Such pieces seem to be his favorites, and so he lauds Richard Falk’s internal wrestling match about the proper response to the attacks of 9/11. One week Falk calls Bush’s war against Afghanistan “the first truly just war since World War II” and then, weeks later, writes that “the United States is waging an unjust war in Afghanistan.” Later still, as I recall, he reverts to his original position.
But I wanted more—not about how the magazine has survived financially, but about how Navasky brought together the writers that make up what we know as The Nation today. Who found Katha Pollitt (the moral center of the magazine for the last decade), and who convinced her to split her writing life into two vastly different sensibilities: half poet, half columnist? Alexander Cockburn, who carried The Nation through much of the 1980s, is held at arm’s length. I could have stomached more dish here.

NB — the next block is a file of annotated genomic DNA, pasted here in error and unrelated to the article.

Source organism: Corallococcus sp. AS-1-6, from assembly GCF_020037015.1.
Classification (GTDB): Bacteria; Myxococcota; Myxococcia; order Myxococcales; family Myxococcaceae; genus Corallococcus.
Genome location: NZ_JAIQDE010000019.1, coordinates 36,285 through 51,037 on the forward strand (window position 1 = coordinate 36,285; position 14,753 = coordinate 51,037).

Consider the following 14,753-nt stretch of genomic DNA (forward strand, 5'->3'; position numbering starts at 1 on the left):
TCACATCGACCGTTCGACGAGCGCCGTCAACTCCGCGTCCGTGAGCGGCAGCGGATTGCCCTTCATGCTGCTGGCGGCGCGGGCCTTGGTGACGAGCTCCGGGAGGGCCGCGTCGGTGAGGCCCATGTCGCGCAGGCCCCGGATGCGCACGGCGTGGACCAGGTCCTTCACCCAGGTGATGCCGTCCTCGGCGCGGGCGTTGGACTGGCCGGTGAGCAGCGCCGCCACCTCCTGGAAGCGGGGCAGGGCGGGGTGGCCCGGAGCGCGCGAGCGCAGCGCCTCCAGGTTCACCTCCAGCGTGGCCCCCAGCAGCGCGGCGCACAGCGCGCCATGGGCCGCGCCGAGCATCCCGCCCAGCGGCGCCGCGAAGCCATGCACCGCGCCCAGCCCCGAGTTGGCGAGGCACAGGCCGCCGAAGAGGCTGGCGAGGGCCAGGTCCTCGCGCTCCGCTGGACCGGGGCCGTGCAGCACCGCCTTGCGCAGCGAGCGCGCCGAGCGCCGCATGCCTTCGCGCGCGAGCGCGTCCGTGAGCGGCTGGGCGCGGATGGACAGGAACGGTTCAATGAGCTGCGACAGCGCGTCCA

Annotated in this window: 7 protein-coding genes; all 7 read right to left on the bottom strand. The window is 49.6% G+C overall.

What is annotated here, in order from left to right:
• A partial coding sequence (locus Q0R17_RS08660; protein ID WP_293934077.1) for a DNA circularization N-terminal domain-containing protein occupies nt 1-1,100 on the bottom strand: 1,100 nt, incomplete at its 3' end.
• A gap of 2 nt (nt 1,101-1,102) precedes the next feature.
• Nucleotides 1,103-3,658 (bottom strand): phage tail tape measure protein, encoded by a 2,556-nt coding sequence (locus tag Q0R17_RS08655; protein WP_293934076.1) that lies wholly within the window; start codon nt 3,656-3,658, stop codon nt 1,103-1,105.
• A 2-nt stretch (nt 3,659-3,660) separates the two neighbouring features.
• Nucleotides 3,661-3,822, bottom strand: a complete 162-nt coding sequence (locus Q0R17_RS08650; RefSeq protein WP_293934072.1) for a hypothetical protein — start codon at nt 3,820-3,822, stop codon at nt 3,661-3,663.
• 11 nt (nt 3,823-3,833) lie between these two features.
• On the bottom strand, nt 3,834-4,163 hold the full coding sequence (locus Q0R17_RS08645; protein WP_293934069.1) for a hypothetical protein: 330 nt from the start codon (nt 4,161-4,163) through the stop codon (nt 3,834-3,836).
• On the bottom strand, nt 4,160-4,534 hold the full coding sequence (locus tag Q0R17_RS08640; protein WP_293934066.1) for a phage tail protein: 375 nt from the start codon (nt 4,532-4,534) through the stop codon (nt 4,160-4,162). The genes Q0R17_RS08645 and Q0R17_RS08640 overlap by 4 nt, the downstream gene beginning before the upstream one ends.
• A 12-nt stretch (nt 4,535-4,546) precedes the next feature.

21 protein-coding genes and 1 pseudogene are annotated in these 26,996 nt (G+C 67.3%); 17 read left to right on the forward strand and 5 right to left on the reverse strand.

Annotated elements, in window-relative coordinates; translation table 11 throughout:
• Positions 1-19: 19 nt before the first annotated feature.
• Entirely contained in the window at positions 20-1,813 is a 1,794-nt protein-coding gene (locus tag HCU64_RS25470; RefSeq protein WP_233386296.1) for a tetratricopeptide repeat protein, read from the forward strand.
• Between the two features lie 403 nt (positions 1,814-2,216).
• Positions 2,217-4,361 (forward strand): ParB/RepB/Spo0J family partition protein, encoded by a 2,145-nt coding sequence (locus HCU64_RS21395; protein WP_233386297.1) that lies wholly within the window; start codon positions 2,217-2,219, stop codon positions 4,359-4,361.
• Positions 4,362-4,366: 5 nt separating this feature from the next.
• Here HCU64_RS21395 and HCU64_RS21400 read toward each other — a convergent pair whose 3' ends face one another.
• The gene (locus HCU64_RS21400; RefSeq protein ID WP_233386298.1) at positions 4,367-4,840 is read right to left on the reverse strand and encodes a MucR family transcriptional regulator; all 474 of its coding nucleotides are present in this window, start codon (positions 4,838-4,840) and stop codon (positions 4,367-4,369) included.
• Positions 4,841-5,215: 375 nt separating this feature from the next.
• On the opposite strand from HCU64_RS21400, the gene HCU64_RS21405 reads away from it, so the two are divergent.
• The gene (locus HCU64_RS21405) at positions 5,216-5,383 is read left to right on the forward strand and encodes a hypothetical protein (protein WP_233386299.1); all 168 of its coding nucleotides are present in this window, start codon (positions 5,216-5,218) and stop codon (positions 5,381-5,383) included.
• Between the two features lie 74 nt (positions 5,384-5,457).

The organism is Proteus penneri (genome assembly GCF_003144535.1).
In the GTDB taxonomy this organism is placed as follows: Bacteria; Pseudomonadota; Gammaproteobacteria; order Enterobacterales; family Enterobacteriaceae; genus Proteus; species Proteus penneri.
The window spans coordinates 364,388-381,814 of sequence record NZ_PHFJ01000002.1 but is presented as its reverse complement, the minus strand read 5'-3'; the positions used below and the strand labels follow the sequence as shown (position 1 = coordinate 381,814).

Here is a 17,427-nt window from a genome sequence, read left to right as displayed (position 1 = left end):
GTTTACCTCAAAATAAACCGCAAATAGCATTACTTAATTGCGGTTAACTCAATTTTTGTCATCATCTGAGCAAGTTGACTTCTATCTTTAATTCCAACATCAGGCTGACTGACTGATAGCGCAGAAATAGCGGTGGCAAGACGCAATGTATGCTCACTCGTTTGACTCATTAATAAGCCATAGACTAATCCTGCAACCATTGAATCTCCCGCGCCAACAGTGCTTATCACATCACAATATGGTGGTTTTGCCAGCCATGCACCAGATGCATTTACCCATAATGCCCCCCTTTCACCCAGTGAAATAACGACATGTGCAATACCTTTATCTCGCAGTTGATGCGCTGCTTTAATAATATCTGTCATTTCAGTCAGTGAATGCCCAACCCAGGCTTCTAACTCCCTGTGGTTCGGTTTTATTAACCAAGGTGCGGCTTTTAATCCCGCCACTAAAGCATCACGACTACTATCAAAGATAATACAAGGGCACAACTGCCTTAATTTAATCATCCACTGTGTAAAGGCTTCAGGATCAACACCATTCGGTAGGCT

Though he explains how he brought on Calvin Trillin, he doesn’t tell us how The Nation grabbed William Greider from Rolling Stone or plucked Naomi Klein.
And how did Patricia Williams and Eric Alterman and John Nichols (you thieves!) clamber aboard?
Or what about the poetry, the book reviews, and the theater and film criticism? What role does all that play in the magazine?